Tuesday, August 26, 2008

Energy Tech Focus - Tankless Water Heaters

Most of you have probably heard about "tankless" or on-demand water heaters by now. So are they worth the extra money? (If you aren't familiar with them - check out the Department of Energy guide)

Our water heater began the death spiral a few months ago and we decided to spend the extra cost to install a tankless heater. I can confidently say that I have no qualms about the decision. We considered a number of pros and cons including:


  • Efficiency: Considerably less natural gas required to heat our water. Would potentially reduce our water use along with the gas bill.
  • Always on. You won't run out of hot water when taking a shower after someone else.
  • No worries about a tank rusting and leaking, or remembering to turn the heat down while on vacation.
  • Cost. 2 - 3+ times more than replacing with a standard water heater. Would we have the house long enough to recoup the expense?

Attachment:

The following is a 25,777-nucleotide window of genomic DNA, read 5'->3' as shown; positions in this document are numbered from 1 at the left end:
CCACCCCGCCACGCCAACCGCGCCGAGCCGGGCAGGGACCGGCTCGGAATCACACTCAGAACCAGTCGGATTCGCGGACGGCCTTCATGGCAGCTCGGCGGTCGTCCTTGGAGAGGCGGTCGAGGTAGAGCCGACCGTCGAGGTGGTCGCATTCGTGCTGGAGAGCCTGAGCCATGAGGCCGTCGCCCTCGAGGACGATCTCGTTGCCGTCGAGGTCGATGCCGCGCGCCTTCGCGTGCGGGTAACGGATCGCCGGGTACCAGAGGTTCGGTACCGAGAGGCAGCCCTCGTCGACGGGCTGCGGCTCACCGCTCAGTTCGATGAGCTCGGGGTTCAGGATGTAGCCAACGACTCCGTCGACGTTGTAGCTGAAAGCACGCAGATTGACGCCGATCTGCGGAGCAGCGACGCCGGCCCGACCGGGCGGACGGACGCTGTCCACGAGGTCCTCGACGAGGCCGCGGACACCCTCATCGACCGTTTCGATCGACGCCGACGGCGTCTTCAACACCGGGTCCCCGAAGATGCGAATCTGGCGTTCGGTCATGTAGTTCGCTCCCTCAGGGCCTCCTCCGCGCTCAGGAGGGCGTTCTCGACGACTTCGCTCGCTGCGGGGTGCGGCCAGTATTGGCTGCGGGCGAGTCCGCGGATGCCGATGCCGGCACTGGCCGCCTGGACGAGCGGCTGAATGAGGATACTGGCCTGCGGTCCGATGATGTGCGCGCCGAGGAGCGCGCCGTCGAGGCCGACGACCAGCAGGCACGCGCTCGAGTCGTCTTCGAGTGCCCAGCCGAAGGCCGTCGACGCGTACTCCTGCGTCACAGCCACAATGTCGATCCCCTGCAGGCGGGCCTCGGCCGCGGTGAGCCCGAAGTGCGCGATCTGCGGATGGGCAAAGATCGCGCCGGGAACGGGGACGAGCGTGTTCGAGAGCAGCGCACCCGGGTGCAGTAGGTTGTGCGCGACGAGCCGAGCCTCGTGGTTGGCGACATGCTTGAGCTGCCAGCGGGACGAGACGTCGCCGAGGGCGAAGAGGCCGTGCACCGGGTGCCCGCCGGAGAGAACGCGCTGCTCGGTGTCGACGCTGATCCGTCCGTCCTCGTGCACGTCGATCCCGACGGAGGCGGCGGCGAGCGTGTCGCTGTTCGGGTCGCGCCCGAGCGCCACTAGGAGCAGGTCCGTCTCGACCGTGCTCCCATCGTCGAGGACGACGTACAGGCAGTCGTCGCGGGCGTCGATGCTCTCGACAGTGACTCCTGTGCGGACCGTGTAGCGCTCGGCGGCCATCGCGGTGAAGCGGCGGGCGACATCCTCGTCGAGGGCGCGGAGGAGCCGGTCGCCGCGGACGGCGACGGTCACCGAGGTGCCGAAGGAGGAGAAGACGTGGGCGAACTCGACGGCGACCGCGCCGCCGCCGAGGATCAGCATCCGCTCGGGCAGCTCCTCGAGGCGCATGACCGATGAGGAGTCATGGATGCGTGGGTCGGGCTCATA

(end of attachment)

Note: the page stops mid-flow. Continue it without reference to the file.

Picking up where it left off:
• Flow rate. Would it produce enough hot water for our needs?
  • Effectiveness. Is this the best product available at the price?
Cost is no small issue. The "payback period" - or how long it will take to recoup the extra cost - is probably between 5 and 7 years at current utility rates. In my case, I felt the extra cost would add value to the home even if we don't live in the house the necessary payback time.

In terms of flow, the heaters available now produce more than sufficient water for even large homes and multiple uses at the same time. In fact, we probably oversized ours, but we made the choice to use a larger unit with the expectation that a larger family would be the most likely buyer of our home in the future.

Finally, effectiveness. There are several choices today that might be a little "greener", including solar water heating and geothermal. However, in existing construction, these options can be very expensive. That's on top of assuming that your property site could even support these alternate methods. Our site was OK, but the cost made it prohibitive. (One note - if we replace our furnace in the future with a geothermal system, this can coupled with the water heater for more savings.)

Ultimately, the tankless heater seemed to be the best approach in our situation. That doesn't mean it will work for everyone - but at minimum it should be worth your consideration.

No comments: